The proposed 200-feet-wide road would have a length of 14.28 km from the Ferozepore Road to the Sidhwan Canal, 9.17 km from the Sidhwan Canal to the Chandigarh Road, 23.37 km from the Chandigarh Road to GT Road (Jalandhar Side) and 12.9 km from GT Road to Ferozepore Road. To make the project financially viable, the MC intended to acquire 500-metre-wide stretch on all sections, except for the Sidhwan Canal to the Chandigarh Road, where the total width of the acquired land would be 400 metre.

According to Mr Kalsia, the total land acquisition, involving around 2,250 acre would cost Rs 337 crore, construction of a four-lane road Rs 90 crore and another Rs 108 crore would be required for construction of nine rail overbridges and flyovers on the entire stretch. Besides, the MC would have to provide a compensation of around Rs 2.77 crore for shifting of residential, commercial and industrial buildings, boundary walls and other structures like tubewells and brick-kilns, falling in the proposed alignment of the Ring Road.

Keeping in view that the civic body would not be flush with funds, particularly in an octroi-less regime and raising money for the Ring Road project by other means would be simply impractical, the MC had devised a plan to develop commercial area on both sides of the proposed road. Out of a total 500-metre-wide stretch to be acquired for this purpose, 150-metre width on each side of the road would be developed as commercial shop-cum-offices.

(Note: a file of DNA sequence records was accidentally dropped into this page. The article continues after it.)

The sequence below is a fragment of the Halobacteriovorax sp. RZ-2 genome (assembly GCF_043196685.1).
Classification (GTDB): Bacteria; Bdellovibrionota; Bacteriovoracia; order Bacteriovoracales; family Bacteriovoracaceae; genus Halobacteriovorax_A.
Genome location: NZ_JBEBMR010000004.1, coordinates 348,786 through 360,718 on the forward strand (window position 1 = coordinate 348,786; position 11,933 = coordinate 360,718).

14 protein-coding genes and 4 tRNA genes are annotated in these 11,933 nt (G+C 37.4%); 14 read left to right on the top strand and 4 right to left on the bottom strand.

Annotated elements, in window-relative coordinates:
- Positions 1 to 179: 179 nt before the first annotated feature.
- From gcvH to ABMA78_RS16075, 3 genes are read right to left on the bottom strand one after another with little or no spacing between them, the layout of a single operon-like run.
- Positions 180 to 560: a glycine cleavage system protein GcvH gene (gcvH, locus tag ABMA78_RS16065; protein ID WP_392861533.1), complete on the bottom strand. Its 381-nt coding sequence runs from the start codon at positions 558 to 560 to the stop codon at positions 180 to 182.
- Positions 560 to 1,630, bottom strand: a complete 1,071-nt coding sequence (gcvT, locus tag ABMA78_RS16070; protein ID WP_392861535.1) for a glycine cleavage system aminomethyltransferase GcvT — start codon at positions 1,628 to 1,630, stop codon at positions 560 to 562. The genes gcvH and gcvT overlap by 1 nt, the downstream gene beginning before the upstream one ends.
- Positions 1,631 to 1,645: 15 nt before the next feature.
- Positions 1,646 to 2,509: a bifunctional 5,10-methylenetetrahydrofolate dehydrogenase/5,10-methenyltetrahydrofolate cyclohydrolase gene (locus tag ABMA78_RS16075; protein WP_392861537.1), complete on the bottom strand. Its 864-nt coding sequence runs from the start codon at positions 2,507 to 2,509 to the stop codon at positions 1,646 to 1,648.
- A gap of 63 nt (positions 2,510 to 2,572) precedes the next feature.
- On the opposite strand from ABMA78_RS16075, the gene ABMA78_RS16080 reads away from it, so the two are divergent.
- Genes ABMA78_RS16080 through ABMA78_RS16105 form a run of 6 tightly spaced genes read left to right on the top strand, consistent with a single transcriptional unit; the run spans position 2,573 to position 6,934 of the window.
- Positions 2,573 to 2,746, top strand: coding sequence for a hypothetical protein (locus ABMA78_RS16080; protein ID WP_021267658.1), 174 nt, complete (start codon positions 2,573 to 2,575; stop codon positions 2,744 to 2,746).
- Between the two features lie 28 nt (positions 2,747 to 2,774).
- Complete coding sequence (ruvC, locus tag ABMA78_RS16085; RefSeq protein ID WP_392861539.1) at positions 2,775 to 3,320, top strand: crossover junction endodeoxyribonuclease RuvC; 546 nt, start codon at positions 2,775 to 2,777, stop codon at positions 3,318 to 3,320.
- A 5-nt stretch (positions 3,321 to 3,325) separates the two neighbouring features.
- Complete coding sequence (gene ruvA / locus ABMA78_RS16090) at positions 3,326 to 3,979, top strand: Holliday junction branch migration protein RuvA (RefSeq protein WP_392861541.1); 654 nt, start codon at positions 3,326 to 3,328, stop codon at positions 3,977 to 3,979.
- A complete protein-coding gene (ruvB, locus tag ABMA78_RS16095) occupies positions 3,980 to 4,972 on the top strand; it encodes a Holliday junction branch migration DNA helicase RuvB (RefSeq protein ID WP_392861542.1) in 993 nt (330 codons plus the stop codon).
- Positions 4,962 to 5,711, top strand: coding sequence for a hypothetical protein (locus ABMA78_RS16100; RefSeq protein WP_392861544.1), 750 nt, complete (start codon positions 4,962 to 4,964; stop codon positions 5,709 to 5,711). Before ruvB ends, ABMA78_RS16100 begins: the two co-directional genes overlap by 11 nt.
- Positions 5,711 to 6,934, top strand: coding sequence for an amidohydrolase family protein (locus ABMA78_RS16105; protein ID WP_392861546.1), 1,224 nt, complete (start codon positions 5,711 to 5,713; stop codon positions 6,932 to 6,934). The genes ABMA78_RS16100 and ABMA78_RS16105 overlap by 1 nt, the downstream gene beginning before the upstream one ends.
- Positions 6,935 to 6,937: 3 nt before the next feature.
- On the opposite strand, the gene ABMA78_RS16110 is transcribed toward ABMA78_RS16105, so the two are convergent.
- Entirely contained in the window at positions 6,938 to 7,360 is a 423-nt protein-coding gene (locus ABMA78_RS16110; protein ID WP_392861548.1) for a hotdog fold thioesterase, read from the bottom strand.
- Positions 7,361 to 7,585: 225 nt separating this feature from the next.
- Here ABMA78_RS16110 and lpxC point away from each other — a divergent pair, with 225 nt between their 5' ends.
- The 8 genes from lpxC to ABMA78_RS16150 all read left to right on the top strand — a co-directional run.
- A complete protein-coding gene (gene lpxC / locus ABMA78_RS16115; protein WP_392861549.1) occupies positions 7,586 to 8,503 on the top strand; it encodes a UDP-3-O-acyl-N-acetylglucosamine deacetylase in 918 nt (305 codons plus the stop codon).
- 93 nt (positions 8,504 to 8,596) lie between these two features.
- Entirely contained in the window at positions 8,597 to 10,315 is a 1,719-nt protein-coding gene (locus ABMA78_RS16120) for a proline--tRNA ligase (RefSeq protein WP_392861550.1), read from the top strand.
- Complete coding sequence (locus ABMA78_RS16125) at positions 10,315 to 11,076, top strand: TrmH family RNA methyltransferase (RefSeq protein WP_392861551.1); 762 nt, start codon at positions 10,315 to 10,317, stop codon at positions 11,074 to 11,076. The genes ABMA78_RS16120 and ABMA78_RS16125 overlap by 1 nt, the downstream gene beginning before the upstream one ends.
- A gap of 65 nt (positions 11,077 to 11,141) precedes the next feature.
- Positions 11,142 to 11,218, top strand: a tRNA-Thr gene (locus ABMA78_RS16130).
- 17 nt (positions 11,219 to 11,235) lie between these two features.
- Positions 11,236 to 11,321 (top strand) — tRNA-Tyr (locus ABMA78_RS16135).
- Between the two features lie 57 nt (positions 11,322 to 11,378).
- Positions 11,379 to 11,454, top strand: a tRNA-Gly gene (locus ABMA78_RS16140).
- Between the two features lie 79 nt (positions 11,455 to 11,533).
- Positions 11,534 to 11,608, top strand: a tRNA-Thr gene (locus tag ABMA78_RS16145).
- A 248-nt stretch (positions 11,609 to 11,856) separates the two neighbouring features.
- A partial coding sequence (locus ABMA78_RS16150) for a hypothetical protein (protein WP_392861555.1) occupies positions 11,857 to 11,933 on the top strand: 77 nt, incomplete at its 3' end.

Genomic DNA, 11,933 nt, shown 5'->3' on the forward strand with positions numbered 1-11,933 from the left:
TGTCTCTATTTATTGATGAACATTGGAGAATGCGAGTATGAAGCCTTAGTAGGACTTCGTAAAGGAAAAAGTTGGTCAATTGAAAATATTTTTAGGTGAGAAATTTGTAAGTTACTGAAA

Mr Kalsia said that according to a rough estimate, around 400 SCOs, with a plot area of 183 sq mt, could be carved out in each km of the road on both sides, which in turn could yield Rs 22.22 crore. In other words, the estimated return of Rs 1200 crore from total stretch of about 60 km of the proposed Ring Road could more than meet its total cost and become a profitable preposition for the civic body. The seven important junctions on the road could further add to the total return by way of commercial exploitation on half km on each side.